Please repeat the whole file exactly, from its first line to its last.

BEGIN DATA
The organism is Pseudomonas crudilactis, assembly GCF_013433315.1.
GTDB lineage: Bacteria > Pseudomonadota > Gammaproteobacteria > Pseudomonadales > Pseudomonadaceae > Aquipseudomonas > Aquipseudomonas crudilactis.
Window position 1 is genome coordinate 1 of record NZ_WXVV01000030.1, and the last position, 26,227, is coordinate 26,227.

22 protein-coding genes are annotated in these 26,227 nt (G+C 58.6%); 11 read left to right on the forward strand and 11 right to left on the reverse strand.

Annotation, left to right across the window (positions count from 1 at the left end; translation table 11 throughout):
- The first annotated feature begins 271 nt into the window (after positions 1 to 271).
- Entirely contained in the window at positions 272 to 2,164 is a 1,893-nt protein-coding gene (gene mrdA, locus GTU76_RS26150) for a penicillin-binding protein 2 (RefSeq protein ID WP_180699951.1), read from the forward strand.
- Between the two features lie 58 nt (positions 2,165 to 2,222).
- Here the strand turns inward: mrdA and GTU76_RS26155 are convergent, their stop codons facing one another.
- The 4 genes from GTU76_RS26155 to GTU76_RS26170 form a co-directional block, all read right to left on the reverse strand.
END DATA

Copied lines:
The organism is Pseudomonas crudilactis, assembly GCF_013433315.1.
GTDB lineage: Bacteria > Pseudomonadota > Gammaproteobacteria > Pseudomonadales > Pseudomonadaceae > Aquipseudomonas > Aquipseudomonas crudilactis.
Window position 1 is genome coordinate 1 of record NZ_WXVV01000030.1, and the last position, 26,227, is coordinate 26,227.

22 protein-coding genes are annotated in these 26,227 nt (G+C 58.6%); 11 read left to right on the forward strand and 11 right to left on the reverse strand.

Annotation, left to right across the window (positions count from 1 at the left end; translation table 11 throughout):
- The first annotated feature begins 271 nt into the window (after positions 1 to 271).
- Entirely contained in the window at positions 272 to 2,164 is a 1,893-nt protein-coding gene (gene mrdA, locus GTU76_RS26150) for a penicillin-binding protein 2 (RefSeq protein ID WP_180699951.1), read from the forward strand.
- Between the two features lie 58 nt (positions 2,165 to 2,222).
- Here the strand turns inward: mrdA and GTU76_RS26155 are convergent, their stop codons facing one another.
- The 4 genes from GTU76_RS26155 to GTU76_RS26170 form a co-directional block, all read right to left on the reverse strand.